Friday, February 12, 2010


The title itself is a kind of euphemism, compared to how earlier generations might have titled such a story. Consider The Haunting of Katie, Terror on Video, Demonic Possession or other possibilities. The paradox of "paranormal" is that it seems intended to normalize the phenomena portrayed in Oran Peli's venture into the "found footage" genre. In that sense, "Paranormal Activity" is an ironic and thematically appropriate title, just as "found footage" is the appropriate approach to the story Peli tells. The footage is the male protagonist Micah's attempt to quantify and thus manage the increasingly severe noises and movements in the home he shares with his girlfriend Katie. Micah (pronounced "Meeka") is a DIY ghost hunter. He's got the video equipment and the gear to record and isolate peculiar sounds. Dumb as he is in horror-movie terms, he represents modern-day empirical rationalism. He's a man of the age of the "Ghost Hunters" TV show and all its rivals, imitators and rip-offs, but his half-assed pursuit of knowledge is a flight from knowledge at the same time. He can't deny that strange stuff is happening in his house, but he stubbornly refuses to recognize it for what it is. He can acknowledge weird shit and finally want to flee from it, but he seems incapable of acknowledging evil or prior knowledge of evil. He reluctantly welcomes a psychic but refuses to consult a demonologist and ignores Katie's warnings not to mess with ... whatever it is ... by trying to film it or contact it with a borrowed Ouija board. Is Peli trying to say something about all the real-life ghost hunters? I doubt it, unless he believes in demons himself. It's more likely that a natural story idea occurred to him and he had the minimal means to put it on film, and the rest is pop-culture history.

Paranormal Activity worked for me on an intellectual level instead of a visceral one. Despite the gimmick, it's really a classic horror story of a certain kind in which a fool gets his comeuppance. On that level it was reasonably well thought out. As for the extraordinary claims about how frightening it is, maybe you had to be in the right place at the right time. To get the scare effect you probably have to be in a crowded theater where the screaming crowd serves as a horror multiplier. Peli's technique makes it impossible for him to set up his scare moments with traditional movie gimmickry. The camera just stares out at a couple in bed and there's no music to create a mood. Some people may feel that these self-imposed limitations make the spook scenes more horrific because they may look more real, but some of the biggest scare moments come across as little more than dead air in the privacy of home, It's as if you need other people screaming as the punctuation that proves that something really scary happens.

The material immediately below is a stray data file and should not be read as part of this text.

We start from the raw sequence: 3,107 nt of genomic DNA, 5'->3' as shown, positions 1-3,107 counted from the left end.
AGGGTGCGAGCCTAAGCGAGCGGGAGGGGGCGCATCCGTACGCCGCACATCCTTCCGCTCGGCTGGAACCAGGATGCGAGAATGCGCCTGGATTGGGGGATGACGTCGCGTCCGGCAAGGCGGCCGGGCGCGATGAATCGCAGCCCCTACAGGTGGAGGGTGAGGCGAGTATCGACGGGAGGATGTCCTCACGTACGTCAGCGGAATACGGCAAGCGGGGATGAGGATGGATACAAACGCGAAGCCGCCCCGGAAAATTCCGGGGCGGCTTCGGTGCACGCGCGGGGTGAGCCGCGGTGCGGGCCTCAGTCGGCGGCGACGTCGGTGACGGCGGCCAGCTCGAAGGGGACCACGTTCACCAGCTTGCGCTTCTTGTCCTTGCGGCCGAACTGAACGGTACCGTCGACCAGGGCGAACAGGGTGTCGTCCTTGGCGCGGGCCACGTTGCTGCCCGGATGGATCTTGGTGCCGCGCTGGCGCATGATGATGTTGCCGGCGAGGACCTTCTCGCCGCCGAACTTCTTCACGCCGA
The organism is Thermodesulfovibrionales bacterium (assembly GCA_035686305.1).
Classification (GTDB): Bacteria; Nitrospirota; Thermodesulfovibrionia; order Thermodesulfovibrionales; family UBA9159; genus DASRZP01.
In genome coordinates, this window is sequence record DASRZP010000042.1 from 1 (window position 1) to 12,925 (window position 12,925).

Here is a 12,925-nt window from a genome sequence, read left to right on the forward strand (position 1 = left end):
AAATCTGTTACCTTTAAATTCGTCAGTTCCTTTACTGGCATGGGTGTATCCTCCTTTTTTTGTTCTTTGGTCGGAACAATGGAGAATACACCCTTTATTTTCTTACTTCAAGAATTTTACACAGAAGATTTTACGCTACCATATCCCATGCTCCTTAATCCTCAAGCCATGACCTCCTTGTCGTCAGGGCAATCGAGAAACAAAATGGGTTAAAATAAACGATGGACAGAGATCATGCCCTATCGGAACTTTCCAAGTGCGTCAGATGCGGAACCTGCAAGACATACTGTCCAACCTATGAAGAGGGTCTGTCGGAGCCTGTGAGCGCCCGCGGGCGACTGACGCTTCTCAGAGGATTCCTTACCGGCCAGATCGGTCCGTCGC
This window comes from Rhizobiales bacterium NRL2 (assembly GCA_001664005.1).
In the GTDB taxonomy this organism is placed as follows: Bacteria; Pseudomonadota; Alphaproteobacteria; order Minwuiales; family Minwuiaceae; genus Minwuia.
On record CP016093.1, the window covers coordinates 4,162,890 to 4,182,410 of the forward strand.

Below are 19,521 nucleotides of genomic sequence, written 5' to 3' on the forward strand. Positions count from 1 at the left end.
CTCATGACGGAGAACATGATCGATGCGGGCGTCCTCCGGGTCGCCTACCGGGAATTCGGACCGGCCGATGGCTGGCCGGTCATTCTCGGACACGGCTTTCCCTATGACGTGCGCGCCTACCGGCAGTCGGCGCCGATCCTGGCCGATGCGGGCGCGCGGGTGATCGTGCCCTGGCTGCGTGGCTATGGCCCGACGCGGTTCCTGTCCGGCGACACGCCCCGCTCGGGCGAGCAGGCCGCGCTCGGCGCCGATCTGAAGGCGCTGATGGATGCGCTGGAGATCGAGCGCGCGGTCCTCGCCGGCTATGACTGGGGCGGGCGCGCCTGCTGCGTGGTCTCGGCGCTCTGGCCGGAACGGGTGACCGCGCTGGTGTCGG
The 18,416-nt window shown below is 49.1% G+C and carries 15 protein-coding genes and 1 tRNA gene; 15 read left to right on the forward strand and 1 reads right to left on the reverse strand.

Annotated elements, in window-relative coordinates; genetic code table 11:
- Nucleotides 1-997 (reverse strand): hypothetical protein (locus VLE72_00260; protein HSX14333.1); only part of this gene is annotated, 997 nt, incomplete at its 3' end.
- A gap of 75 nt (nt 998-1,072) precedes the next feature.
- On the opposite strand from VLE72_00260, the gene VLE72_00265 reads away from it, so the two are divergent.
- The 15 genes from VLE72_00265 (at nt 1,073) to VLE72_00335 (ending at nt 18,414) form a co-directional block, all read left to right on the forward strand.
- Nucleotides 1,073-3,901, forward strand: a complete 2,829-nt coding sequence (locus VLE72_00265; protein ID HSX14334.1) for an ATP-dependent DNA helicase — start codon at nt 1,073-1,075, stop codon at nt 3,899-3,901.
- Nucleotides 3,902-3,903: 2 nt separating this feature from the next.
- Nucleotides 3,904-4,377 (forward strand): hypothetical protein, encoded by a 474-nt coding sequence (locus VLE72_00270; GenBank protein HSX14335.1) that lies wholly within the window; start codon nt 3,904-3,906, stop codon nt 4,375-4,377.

The gimmick is also abused to pad the film in spots. Several times we have overnight scenes in which something paranormal happens while our couple is sleeping, seen only by the video camera. Then on the next morning we'll see Micah and Katie watch the same footage and react to it. It may be that Peli wants to establish the objective reality of events, while the morning-after scenes are meant mainly to illustrate Katie's growing panic or Micah's obtuseness. But all of that could have been established in the morning-after scenes, since the video images are objective reality whether we see them "live" or on Micah's laptop. The main object seems to have been to get the film safely to releasable feature length.

Now that I've criticized some of the gimmickry let me reiterate that I think the film succeeds thanks to the writing and the acting, the stars being persuasive in a way that artless newcomers often can be. People who judge the film by whether it deserved to be a blockbuster, or those who felt manipulated by the marketing campaign, shouldn't lose sight of the genuine quality in the film's concept. At the same time, it's fair to say that the hype was excessive in portraying Paranormal Activity as more than it is. What it is is a mild satire of modern culture, and the fact that it needed such hype to get our attention probably tells us something more about our culture.

1 comment:

The Vicar of VHS said...

Excellent observations as usual, Samuel. I thought PA had some genuinely creepy scenes, but also felt there was far too much downtime between the episodes of actual paranormal activity. Your point about the morning-after footage is an excellent one, and would have tightened the movie and not made the wait between plot points that were actually important seem quite as interminable.

I like your idea about this being built on the frame of a classic "type" of ghost story, and it holds true. A lot of people hate Micah and his machismo-soaked obliviousness, but I think that's kind of the point. I did think the movie went a bit too far over the top at times, though, with the World's Most Eeeeevil Ouija Board being the most egregious.

I didn't hate PA as much as some did, but I think it's far from the equal of The Blair Witch Project, though that one also gets its share of hate.